Re: alloca / _alloca / dynamic stack memory

"Doug Harrison [MVP]" <>
Fri, 09 Mar 2007 12:20:24 -0600
On Thu, 8 Mar 2007 22:24:00 -0800, Michael Crawley
<> wrote:

Lets assume we have a String class with an internal char* pointer and an
unsigned integer for the length. This class has a fixed size. Upon
constructing an instance of this type, we pass a variable-sized const char*
that will be copied and set to the internal char*. So if we used the default
new operator, we would be looking at two calls to malloc indirectly...which
means the thread had to compete for a shared lock defined within malloc

So, String looks like this:

class String : Object
   unsigned len;
   char* p;

Looks a lot like std::string, modulo the small-string optimization
introduced a couple of versions ago in VC++.

By allocating an instance of String class using new(StackAlloc)
operator, we only have to call malloc once when we perform an internal copy
of const char* to be stored in our internal char* pointer. This might allow
for a small perf gain by itself, but if done thousands of times, it can add
up. If a heap has been allocated on a per-thread basis, of course use the
that heap.

It seems like you can accomplish the same thing by using a local
std::string variable:

void f(const char* str)
   std::string s(str);

Why would I want to write this as:

void f(const char* str)
   String* s = new (StackAlloc) String(str);

You've stated that the copy of the data is going to be on the heap, just
like when you use a local variable. Because your approach adds a pointer
variable to hold the address of the String object on the stack, your
approach actually uses more of the stack than using a plain old local
variable. In addition, you have to worry about destroying the string, while
this is handled automatically when you use a local variable. I see only
disadvantages to what you're proposing. what about arrays. No problem... If we go "String* str =
new(StackAlloc) String[N]" we should get this array allocated on the stack
dynamically...for each item in the array, the default constructor is

This I recognize as a new capability. I'm not sure it would be useful,
since each String is going to have to go to the heap, so you will have
eliminated only one call to the heap manager.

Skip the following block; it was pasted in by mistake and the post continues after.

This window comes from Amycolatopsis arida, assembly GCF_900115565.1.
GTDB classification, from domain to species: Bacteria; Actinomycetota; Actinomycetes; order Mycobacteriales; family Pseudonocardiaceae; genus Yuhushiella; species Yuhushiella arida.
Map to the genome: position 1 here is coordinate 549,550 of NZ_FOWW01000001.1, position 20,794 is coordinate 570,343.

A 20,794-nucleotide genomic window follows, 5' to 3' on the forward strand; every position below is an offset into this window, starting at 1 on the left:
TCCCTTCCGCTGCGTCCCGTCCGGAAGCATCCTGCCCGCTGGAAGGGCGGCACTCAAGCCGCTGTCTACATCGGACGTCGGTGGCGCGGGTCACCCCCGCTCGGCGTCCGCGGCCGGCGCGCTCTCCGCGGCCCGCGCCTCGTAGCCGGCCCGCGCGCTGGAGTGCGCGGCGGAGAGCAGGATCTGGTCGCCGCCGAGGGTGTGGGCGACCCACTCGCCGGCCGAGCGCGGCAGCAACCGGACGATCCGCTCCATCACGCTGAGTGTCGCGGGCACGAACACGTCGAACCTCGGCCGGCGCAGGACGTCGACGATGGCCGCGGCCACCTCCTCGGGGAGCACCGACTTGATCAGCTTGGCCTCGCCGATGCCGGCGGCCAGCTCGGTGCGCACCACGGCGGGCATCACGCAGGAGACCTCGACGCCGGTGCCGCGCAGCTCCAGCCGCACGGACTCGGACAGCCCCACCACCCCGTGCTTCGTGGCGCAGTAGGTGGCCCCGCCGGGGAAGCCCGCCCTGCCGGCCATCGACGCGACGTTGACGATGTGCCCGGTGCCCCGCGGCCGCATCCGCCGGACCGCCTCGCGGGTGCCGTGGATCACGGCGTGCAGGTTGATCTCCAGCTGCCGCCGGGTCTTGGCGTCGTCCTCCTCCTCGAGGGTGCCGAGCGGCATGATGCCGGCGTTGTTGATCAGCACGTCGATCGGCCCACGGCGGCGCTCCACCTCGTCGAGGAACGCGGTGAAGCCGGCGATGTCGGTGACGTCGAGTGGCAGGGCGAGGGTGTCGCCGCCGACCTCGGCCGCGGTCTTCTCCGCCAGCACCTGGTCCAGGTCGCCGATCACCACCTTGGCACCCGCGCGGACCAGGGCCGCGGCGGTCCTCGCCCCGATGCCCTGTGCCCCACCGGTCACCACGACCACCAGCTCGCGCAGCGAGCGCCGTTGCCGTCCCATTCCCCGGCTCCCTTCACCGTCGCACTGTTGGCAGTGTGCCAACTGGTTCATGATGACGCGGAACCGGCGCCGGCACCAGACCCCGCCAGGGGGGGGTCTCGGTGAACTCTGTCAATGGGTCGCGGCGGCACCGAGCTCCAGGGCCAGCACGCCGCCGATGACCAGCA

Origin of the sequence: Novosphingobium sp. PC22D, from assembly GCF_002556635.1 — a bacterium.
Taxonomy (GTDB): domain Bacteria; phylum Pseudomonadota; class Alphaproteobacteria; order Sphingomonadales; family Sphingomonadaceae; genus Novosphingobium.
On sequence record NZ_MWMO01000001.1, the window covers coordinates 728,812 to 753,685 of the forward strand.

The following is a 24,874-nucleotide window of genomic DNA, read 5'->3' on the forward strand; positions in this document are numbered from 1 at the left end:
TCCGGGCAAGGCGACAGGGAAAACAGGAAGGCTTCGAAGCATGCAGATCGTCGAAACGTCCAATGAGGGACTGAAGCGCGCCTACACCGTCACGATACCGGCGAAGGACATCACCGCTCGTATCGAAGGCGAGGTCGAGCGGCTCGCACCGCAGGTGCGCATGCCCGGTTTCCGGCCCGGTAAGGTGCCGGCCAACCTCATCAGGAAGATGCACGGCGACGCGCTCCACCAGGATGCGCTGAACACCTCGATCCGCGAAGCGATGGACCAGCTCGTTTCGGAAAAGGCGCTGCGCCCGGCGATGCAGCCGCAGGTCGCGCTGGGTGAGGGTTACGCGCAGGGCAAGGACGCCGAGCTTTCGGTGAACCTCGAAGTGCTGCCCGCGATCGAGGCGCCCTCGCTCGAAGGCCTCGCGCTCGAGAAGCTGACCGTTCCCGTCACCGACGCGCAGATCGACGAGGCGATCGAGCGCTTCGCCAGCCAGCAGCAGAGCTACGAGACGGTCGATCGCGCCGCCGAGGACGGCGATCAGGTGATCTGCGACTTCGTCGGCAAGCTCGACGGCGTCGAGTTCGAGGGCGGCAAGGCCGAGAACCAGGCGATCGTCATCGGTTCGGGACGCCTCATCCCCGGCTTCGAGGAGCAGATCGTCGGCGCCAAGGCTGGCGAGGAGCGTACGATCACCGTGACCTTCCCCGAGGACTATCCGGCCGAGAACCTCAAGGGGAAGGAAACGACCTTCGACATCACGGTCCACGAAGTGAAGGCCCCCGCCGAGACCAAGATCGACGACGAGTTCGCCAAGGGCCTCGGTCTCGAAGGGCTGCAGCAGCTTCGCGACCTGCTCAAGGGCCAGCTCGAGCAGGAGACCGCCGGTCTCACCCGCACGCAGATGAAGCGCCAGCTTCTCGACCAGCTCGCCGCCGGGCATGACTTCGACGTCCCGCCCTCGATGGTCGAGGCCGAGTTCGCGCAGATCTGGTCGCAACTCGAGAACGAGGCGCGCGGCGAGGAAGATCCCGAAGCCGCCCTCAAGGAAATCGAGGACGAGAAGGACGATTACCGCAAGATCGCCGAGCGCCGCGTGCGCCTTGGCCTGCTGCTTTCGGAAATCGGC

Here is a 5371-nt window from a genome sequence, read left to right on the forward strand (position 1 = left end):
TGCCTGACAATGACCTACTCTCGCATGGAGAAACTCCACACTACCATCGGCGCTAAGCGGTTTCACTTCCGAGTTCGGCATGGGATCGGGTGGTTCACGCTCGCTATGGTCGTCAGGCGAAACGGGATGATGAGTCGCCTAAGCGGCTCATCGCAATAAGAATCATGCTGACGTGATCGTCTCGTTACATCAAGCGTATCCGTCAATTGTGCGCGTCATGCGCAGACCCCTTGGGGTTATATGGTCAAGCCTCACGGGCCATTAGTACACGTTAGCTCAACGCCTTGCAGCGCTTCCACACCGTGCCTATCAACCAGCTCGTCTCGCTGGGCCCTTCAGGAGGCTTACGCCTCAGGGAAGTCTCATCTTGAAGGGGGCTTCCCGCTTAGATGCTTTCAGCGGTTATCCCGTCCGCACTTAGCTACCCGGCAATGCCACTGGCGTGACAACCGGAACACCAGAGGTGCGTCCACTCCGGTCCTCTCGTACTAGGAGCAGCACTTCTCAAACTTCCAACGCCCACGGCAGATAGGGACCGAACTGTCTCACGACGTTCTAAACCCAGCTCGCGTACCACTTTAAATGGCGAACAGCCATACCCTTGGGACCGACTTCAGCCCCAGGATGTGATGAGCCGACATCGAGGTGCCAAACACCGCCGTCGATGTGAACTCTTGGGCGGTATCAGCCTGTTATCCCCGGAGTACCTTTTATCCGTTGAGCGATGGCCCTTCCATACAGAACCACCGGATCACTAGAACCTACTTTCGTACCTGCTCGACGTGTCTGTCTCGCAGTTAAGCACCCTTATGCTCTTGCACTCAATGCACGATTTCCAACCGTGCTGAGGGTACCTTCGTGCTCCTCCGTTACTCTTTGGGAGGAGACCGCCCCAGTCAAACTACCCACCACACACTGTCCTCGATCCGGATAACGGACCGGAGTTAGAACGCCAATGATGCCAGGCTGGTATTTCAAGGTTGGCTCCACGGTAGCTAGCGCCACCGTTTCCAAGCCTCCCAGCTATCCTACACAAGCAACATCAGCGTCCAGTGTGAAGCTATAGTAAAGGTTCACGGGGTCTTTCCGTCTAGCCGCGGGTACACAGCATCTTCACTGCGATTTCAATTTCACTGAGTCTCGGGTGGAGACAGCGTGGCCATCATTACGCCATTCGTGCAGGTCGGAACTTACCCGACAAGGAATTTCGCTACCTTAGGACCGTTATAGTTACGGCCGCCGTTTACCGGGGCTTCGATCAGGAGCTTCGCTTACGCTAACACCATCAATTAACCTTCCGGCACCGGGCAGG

The remainder was more exposition along the lines of what you posted
already. What I was looking for is the definition of the String class,
particularly the parts that use the Object facilities. For now, I'll just
assume Object does everything you want. How does String use it? Code such
as the following just reiterates what you've already shown concerning how
people use String:

String* str = new String("msdn"); // (sizeof(String) + 1byte header)

String* str1 = new(Heap) String("msdn"); // (sizeof(String) + 1byte header +
sizeof(void*) ref to heap)

String* str2 = new(StackAlloc) String("msdn"); // (sizeof(String) + 1byte

delete str; // Compiler emits destructor; Look in header; oh it's on the
default heap, free(str)

delete str1; // Compiler emits destructor; Look in header; oh it's on this
heap, heap->Deallocate(str)

delete str2; // Compiler emits destructor; Look in header; oh it's on the
stack, do nothing. deallocation happens when function returns

What I want to know is how String uses Object. Here's what I thought you
were trying to accomplish. You're trying to eliminate calls to the heap
manager, be it malloc or whatever. To that end, you want to create a class
that can be created only with new, yet it should allow allocation of all
its data on the stack, or on the heap, depending on how you write the
new-expression. I could imagine this being a sort of generalization of VC's
small-string optimization for std::string. But now I'm confused, because
you've described your String class as using the heap for its data, so it's
not what I thought. The array usage you described would be useful only for
simple types, so now it sounds like you're asking for dynamic arrays.

Doug Harrison
Visual C++ MVP

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